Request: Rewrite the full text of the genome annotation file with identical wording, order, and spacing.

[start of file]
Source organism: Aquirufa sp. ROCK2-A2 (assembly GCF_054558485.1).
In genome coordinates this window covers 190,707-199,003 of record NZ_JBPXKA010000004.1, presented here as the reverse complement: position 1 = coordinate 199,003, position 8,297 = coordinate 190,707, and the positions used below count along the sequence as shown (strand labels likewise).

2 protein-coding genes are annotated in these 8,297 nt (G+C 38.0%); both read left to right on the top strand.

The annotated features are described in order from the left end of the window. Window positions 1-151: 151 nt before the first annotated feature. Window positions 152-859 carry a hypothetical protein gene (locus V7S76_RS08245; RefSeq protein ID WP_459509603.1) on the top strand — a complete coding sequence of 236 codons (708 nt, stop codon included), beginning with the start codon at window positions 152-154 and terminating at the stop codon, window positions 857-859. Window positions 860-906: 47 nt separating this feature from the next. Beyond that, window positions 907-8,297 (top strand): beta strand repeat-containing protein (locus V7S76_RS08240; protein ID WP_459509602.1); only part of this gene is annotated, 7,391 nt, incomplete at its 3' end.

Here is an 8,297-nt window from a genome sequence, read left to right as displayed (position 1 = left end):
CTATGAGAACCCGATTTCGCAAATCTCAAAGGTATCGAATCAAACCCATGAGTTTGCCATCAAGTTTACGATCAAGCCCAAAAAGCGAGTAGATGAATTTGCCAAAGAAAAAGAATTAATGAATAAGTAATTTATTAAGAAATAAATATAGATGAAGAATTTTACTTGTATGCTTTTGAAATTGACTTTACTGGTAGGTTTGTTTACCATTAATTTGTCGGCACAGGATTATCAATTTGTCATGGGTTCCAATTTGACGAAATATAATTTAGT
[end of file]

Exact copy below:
Source organism: Aquirufa sp. ROCK2-A2 (assembly GCF_054558485.1).
In genome coordinates this window covers 190,707-199,003 of record NZ_JBPXKA010000004.1, presented here as the reverse complement: position 1 = coordinate 199,003, position 8,297 = coordinate 190,707, and the positions used below count along the sequence as shown (strand labels likewise).

2 protein-coding genes are annotated in these 8,297 nt (G+C 38.0%); both read left to right on the top strand.

The annotated features are described in order from the left end of the window. Window positions 1-151: 151 nt before the first annotated feature. Window positions 152-859 carry a hypothetical protein gene (locus V7S76_RS08245; RefSeq protein ID WP_459509603.1) on the top strand — a complete coding sequence of 236 codons (708 nt, stop codon included), beginning with the start codon at window positions 152-154 and terminating at the stop codon, window positions 857-859. Window positions 860-906: 47 nt separating this feature from the next. Beyond that, window positions 907-8,297 (top strand): beta strand repeat-containing protein (locus V7S76_RS08240; protein ID WP_459509602.1); only part of this gene is annotated, 7,391 nt, incomplete at its 3' end.

Here is an 8,297-nt window from a genome sequence, read left to right as displayed (position 1 = left end):
CTATGAGAACCCGATTTCGCAAATCTCAAAGGTATCGAATCAAACCCATGAGTTTGCCATCAAGTTTACGATCAAGCCCAAAAAGCGAGTAGATGAATTTGCCAAAGAAAAAGAATTAATGAATAAGTAATTTATTAAGAAATAAATATAGATGAAGAATTTTACTTGTATGCTTTTGAAATTGACTTTACTGGTAGGTTTGTTTACCATTAATTTGTCGGCACAGGATTATCAATTTGTCATGGGTTCCAATTTGACGAAATATAATTTAGT